Hand Rearing the Right Way...

If all else fails, and you must hand feed the chicks, this does not have to mean human imprinting and permanent captivity for the 'babies'. With some effort, and planning, you can set up a nest area where the brood will not see too much human activity. If there is only a single chick, it is a good idea to try and find a carer who has some more chicks, and put them together. If not, try a mirror so the bird can see what another chick looks like. The most important factor is to avoid the chicks figuring out where the food comes from. This is because the bringer of food is the parent, and the parent is the chick's species. Or at least that is what their instincts tell them. There are ways of avoiding human imprinting. Kestrel hatching

For the youngsters who can't yet eat on their own, a hand puppet that looks like 'mum' can be used to hand the cut up food to the birds. At the same time, you will have to have 'disappeared'. The professional breeding projects overseas use camouflaged blankets over the handler's head, with a peep hole for the person to see out. You could also use a solid wall between the birds and you, with peep holes and a small hatch for your arm and hand puppet. Anything so that the bird does not recognise you (or any part of you- including shoes,) as a human being. Don't forget not to talk to them while you are 'hiding'.

Young raptors who are picking up their food on their own are much less likely to imprint on people than younger birds. It is still important to avoid them seeing you bringing the food. You can do this by bringing food in a container with a cloth over the top. After you have been out of sight for a few minutes, you pull the string that is attached to the cloth, revealing the food to the birds while you are not there. A similar effect can be achieved by darkening the room or enclosure where the birds are, and bringing in the food while it is still dark. Wait a few moments, and put the light back on, without being seen. You can also build a food chute into an enclosure, where you can stand unobserved, and drop the food in.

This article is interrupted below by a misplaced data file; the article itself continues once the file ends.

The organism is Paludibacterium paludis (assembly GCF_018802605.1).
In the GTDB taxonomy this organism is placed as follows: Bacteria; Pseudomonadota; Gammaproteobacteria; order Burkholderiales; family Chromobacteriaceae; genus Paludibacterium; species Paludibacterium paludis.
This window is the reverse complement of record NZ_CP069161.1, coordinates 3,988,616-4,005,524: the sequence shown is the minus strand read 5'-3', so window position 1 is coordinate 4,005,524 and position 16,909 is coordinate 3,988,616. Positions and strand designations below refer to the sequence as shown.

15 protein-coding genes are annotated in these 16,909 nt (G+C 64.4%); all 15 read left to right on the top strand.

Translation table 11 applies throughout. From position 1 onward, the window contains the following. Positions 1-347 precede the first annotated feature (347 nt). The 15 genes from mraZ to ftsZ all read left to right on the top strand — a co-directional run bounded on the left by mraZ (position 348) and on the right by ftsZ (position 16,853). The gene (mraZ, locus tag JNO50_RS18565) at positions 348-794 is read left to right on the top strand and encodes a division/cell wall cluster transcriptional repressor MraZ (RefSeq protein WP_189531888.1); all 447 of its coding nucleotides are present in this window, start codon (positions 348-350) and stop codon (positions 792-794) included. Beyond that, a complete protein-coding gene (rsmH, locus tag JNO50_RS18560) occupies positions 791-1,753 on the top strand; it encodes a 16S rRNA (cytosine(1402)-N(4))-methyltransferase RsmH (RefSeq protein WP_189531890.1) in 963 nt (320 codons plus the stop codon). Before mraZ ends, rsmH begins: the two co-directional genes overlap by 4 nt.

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Hacking, or, Soft Release...

This is the way to release hand raised or captive bred birds, once they are beginning to fledge. This method was invented by falconers a couple hundred years ago, and has been adapted for endangered species recovery programs in other countries.